Exciting Advances for Chronic Sinusitis Sufferers

For years, cardiologists have used medical stents for everything from strengthening arteries in angioplasties to improving blood flow in the heart. Recently, the stent, a tube used to prevent or counteract localized flow constriction, has become an integral part of related surgeries.

Dr. Brian Weeks, an ears, nose and throat specialist at Alvarado Hospital, explained that specialists in the field of otolaryngology are trying to find new ways to provide patients with optimal results without having to undergo major surgery. Because the latest research in sinonasal disorders revolves around understanding the ways in which sinuses function and which newer therapies are most effective to treat mild to chronic conditions, minimally invasive procedures, like ones involving a stent, are often the most attractive choice for patients and doctors.

“One of the things I think is most exciting is the potential ability to deliver medications into the nose and sinuses via a draining stent or implant system,” Dr. Weeks said. “We are using these types of devices in controlled studies and are beginning to understand their effectiveness in current patients.”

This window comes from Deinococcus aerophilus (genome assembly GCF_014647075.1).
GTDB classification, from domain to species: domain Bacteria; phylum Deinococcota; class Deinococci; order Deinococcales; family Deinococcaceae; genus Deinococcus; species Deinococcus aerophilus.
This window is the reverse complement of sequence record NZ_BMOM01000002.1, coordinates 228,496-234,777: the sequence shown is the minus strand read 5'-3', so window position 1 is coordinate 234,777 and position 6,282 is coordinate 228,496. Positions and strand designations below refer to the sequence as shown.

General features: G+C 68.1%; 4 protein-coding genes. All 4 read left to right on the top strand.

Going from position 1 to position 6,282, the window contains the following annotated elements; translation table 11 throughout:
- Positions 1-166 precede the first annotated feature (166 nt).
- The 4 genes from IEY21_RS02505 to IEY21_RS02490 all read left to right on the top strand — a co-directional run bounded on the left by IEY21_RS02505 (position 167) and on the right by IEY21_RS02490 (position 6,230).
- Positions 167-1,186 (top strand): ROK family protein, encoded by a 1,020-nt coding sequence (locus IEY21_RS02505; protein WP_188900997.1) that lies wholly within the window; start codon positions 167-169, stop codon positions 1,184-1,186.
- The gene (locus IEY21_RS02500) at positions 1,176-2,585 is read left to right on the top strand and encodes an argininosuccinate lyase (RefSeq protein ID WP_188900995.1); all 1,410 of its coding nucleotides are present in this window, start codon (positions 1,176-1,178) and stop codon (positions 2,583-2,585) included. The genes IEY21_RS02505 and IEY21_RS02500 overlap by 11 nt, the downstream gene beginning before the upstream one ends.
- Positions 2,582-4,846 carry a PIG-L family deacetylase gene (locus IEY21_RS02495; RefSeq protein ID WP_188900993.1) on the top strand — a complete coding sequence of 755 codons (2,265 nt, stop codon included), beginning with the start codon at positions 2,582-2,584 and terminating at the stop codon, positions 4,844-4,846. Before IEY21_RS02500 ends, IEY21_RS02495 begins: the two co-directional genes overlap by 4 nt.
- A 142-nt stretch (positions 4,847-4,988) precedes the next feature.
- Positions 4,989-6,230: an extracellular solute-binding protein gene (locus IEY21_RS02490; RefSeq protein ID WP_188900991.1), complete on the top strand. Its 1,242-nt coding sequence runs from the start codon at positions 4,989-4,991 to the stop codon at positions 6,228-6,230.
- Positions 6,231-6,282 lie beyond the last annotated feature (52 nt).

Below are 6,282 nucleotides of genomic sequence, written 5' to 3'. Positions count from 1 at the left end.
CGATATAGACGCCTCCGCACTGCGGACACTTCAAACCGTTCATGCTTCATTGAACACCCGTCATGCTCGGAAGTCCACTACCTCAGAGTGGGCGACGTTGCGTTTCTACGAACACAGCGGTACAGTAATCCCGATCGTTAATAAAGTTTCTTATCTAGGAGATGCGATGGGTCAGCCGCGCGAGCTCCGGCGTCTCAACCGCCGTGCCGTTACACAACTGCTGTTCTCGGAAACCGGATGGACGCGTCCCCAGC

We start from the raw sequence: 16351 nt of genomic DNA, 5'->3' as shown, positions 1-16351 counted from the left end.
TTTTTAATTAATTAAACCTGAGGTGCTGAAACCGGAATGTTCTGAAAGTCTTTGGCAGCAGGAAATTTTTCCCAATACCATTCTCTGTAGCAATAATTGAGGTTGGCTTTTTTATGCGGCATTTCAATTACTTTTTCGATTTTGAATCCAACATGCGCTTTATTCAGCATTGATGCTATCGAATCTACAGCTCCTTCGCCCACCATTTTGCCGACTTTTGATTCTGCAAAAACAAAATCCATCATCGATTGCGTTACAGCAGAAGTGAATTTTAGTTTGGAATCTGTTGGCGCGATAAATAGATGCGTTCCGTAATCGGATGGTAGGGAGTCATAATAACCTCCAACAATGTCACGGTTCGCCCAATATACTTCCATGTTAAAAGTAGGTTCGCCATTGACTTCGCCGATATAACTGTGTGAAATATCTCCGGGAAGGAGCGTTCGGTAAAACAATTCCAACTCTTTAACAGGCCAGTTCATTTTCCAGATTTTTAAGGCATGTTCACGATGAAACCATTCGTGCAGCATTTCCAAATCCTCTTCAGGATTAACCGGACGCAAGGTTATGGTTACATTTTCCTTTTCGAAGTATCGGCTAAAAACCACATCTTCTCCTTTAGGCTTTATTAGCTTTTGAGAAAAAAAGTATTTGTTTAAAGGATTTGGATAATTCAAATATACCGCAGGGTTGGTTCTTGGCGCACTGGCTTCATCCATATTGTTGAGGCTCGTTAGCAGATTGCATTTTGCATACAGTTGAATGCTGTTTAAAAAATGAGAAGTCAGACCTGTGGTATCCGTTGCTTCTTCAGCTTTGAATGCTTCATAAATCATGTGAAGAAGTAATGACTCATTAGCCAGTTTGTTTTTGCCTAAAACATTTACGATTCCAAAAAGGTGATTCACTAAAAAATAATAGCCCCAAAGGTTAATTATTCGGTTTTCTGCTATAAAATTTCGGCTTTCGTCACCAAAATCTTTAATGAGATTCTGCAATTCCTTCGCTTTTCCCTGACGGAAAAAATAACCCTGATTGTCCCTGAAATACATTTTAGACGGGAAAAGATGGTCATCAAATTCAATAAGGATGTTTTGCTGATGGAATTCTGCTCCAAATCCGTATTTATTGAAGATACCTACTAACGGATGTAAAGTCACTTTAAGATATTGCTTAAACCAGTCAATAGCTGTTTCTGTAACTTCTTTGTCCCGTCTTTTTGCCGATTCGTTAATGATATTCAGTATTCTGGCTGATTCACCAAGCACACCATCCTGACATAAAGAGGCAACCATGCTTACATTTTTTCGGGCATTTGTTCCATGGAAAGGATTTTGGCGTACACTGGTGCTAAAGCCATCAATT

The stent procedure begins with the insertion of a small balloon into the sinus cavity to open the area for the stent to be inserted. Once the cavity is unblocked a stent filled with prescription medication and an anti-inflammatory are placed in the sinus.

“Further research is being conducted to develop disposable or even permanent stents,” added Dr. Weeks. “Other advances will hopefully include stents that will be able to release medicine to keep sinuses from becoming blocked in the first place.

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